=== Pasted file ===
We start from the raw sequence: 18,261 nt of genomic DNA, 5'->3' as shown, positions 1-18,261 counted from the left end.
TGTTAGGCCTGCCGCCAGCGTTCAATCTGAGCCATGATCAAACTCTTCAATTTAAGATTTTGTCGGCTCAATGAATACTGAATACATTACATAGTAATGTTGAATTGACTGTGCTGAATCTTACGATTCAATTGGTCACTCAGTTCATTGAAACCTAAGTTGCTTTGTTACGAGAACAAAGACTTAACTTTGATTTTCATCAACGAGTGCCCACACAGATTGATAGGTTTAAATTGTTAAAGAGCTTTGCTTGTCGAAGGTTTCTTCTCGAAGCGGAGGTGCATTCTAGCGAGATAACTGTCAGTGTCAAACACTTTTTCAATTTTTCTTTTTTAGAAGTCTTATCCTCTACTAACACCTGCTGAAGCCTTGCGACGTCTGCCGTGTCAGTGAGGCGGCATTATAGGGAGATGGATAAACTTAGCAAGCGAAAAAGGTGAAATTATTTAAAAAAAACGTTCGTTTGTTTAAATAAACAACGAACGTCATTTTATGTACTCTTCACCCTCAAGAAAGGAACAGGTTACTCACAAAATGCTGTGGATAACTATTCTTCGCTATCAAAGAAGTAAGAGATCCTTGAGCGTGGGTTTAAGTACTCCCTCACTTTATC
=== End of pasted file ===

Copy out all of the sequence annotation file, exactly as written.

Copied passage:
We start from the raw sequence: 18,261 nt of genomic DNA, 5'->3' as shown, positions 1-18,261 counted from the left end.
TGTTAGGCCTGCCGCCAGCGTTCAATCTGAGCCATGATCAAACTCTTCAATTTAAGATTTTGTCGGCTCAATGAATACTGAATACATTACATAGTAATGTTGAATTGACTGTGCTGAATCTTACGATTCAATTGGTCACTCAGTTCATTGAAACCTAAGTTGCTTTGTTACGAGAACAAAGACTTAACTTTGATTTTCATCAACGAGTGCCCACACAGATTGATAGGTTTAAATTGTTAAAGAGCTTTGCTTGTCGAAGGTTTCTTCTCGAAGCGGAGGTGCATTCTAGCGAGATAACTGTCAGTGTCAAACACTTTTTCAATTTTTCTTTTTTAGAAGTCTTATCCTCTACTAACACCTGCTGAAGCCTTGCGACGTCTGCCGTGTCAGTGAGGCGGCATTATAGGGAGATGGATAAACTTAGCAAGCGAAAAAGGTGAAATTATTTAAAAAAAACGTTCGTTTGTTTAAATAAACAACGAACGTCATTTTATGTACTCTTCACCCTCAAGAAAGGAACAGGTTACTCACAAAATGCTGTGGATAACTATTCTTCGCTATCAAAGAAGTAAGAGATCCTTGAGCGTGGGTTTAAGTACTCCCTCACTTTATC